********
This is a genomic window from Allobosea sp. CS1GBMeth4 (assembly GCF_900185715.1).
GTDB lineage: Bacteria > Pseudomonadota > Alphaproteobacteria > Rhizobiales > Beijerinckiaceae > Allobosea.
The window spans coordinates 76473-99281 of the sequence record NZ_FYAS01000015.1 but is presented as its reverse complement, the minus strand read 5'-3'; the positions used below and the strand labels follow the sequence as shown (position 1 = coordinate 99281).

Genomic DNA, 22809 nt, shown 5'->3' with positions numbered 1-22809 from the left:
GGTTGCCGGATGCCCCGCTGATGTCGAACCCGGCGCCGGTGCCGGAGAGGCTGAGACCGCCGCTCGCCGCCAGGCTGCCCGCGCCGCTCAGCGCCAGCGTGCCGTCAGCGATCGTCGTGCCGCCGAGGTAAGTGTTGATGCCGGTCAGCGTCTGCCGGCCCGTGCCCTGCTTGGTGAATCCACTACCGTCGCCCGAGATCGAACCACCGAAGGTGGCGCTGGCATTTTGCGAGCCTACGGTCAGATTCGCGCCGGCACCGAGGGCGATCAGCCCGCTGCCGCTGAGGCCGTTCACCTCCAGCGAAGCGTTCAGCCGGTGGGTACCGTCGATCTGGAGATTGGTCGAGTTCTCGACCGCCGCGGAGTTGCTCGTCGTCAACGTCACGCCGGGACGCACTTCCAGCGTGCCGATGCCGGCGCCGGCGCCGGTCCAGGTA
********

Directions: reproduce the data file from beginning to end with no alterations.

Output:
This is a genomic window from Allobosea sp. CS1GBMeth4 (assembly GCF_900185715.1).
GTDB lineage: Bacteria > Pseudomonadota > Alphaproteobacteria > Rhizobiales > Beijerinckiaceae > Allobosea.
The window spans coordinates 76473-99281 of the sequence record NZ_FYAS01000015.1 but is presented as its reverse complement, the minus strand read 5'-3'; the positions used below and the strand labels follow the sequence as shown (position 1 = coordinate 99281).

Genomic DNA, 22809 nt, shown 5'->3' with positions numbered 1-22809 from the left:
GGTTGCCGGATGCCCCGCTGATGTCGAACCCGGCGCCGGTGCCGGAGAGGCTGAGACCGCCGCTCGCCGCCAGGCTGCCCGCGCCGCTCAGCGCCAGCGTGCCGTCAGCGATCGTCGTGCCGCCGAGGTAAGTGTTGATGCCGGTCAGCGTCTGCCGGCCCGTGCCCTGCTTGGTGAATCCACTACCGTCGCCCGAGATCGAACCACCGAAGGTGGCGCTGGCATTTTGCGAGCCTACGGTCAGATTCGCGCCGGCACCGAGGGCGATCAGCCCGCTGCCGCTGAGGCCGTTCACCTCCAGCGAAGCGTTCAGCCGGTGGGTACCGTCGATCTGGAGATTGGTCGAGTTCTCGACCGCCGCGGAGTTGCTCGTCGTCAACGTCACGCCGGGACGCACTTCCAGCGTGCCGATGCCGGCGCCGGCGCCGGTCCAGGTA